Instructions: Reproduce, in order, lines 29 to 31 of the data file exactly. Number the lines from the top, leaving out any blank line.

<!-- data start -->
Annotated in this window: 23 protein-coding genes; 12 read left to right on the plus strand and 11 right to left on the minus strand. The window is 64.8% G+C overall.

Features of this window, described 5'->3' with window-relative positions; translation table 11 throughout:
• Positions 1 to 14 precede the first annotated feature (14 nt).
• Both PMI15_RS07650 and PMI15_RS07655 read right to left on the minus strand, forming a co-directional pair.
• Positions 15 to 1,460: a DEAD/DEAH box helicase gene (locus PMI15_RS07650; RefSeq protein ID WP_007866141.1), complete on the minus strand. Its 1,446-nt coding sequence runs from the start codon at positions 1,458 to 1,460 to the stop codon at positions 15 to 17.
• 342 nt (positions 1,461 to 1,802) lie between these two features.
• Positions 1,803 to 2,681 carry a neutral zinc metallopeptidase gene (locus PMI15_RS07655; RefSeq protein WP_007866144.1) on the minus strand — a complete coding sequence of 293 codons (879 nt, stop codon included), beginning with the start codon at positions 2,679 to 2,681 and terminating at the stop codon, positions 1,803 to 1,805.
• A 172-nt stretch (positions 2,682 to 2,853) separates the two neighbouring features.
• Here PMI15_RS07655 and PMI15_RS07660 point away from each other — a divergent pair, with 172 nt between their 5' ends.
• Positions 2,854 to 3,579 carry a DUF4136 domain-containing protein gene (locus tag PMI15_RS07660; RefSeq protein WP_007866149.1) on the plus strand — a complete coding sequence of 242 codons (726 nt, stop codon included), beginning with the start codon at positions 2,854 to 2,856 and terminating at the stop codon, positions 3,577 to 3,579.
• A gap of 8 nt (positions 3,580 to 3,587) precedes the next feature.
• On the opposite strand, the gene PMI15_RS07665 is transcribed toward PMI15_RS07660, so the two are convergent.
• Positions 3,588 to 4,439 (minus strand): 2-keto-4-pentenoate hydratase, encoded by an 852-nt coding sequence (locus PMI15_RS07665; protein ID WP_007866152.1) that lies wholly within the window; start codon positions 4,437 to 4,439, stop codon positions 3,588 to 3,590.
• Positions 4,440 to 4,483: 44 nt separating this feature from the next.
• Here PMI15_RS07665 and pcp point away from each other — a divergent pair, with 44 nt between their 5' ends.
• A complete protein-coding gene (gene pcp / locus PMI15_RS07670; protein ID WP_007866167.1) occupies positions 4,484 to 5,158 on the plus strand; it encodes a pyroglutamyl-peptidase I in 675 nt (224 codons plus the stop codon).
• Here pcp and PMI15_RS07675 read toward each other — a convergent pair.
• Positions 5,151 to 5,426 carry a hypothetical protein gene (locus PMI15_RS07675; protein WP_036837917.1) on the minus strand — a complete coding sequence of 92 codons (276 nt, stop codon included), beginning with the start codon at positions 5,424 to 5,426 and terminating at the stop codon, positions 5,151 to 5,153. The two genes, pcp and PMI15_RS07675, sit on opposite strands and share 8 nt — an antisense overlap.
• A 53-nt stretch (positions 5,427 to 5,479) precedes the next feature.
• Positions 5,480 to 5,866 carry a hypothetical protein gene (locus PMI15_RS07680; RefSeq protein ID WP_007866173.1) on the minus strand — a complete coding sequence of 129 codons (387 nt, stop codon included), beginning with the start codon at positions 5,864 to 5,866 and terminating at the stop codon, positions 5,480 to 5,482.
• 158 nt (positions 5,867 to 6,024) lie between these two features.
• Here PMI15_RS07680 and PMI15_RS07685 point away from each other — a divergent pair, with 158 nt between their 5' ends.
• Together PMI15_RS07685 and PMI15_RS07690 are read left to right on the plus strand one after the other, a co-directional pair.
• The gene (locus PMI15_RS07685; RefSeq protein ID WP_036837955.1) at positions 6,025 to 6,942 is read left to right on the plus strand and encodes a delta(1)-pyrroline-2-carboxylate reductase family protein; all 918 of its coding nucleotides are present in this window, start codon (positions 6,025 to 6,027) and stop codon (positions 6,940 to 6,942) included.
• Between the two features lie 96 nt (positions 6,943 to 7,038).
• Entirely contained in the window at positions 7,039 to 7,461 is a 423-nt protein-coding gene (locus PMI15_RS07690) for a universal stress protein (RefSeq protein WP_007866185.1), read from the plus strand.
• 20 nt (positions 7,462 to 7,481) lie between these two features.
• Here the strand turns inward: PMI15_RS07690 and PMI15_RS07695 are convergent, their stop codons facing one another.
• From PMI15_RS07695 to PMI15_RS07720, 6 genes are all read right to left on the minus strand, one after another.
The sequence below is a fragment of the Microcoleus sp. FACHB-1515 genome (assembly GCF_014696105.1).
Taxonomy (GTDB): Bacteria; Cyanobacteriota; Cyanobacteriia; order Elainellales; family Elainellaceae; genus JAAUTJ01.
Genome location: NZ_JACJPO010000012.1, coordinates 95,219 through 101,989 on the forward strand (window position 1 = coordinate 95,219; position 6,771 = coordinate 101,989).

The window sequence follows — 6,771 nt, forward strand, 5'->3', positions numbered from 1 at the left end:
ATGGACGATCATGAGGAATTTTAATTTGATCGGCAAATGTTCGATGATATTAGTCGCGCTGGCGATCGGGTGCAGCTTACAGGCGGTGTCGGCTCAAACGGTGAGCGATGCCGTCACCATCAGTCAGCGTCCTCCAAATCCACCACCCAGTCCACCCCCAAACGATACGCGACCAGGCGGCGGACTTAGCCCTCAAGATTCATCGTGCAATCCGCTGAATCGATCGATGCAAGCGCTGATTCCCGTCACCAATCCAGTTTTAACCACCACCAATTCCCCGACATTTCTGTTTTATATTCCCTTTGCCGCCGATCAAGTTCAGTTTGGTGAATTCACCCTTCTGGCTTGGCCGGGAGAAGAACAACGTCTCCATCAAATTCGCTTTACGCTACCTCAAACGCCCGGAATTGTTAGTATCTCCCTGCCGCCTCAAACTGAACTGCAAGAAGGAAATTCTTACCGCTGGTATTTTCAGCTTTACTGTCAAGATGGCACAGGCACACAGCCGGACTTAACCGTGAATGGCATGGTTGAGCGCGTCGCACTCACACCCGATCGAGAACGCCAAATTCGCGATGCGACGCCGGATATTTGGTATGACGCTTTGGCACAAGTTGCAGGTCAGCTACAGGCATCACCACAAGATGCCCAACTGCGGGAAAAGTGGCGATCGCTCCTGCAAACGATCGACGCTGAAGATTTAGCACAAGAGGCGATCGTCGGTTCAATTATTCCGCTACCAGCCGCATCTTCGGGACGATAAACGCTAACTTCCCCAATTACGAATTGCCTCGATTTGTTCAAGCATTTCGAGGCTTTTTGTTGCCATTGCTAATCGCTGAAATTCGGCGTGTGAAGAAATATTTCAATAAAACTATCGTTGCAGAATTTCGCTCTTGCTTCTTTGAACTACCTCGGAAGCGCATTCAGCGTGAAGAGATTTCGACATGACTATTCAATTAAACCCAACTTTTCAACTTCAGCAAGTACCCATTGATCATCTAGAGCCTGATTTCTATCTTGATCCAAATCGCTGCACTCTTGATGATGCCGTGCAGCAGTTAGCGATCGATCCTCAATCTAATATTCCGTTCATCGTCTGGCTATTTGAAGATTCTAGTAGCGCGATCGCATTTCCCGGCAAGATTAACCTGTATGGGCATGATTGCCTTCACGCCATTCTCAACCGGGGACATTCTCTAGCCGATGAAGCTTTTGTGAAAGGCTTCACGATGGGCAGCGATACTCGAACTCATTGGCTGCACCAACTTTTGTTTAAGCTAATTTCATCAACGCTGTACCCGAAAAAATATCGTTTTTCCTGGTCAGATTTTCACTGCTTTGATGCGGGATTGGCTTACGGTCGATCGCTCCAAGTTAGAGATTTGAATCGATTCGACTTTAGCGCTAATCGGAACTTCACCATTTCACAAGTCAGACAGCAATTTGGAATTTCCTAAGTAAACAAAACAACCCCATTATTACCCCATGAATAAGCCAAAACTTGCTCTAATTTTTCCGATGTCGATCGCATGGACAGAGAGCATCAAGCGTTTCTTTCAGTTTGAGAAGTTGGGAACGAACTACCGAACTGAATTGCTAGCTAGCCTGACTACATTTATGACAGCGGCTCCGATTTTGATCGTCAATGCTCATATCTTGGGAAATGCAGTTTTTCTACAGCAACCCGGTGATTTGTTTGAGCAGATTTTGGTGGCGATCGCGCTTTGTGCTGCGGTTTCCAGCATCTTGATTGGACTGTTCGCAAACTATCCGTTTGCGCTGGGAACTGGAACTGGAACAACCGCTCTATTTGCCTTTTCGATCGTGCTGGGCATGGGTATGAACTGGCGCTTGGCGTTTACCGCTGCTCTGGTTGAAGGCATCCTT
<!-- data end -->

• From PMI15_RS07695 to PMI15_RS07720, 6 genes are all read right to left on the minus strand, one after another.
The sequence below is a fragment of the Microcoleus sp. FACHB-1515 genome (assembly GCF_014696105.1).
Taxonomy (GTDB): Bacteria; Cyanobacteriota; Cyanobacteriia; order Elainellales; family Elainellaceae; genus JAAUTJ01.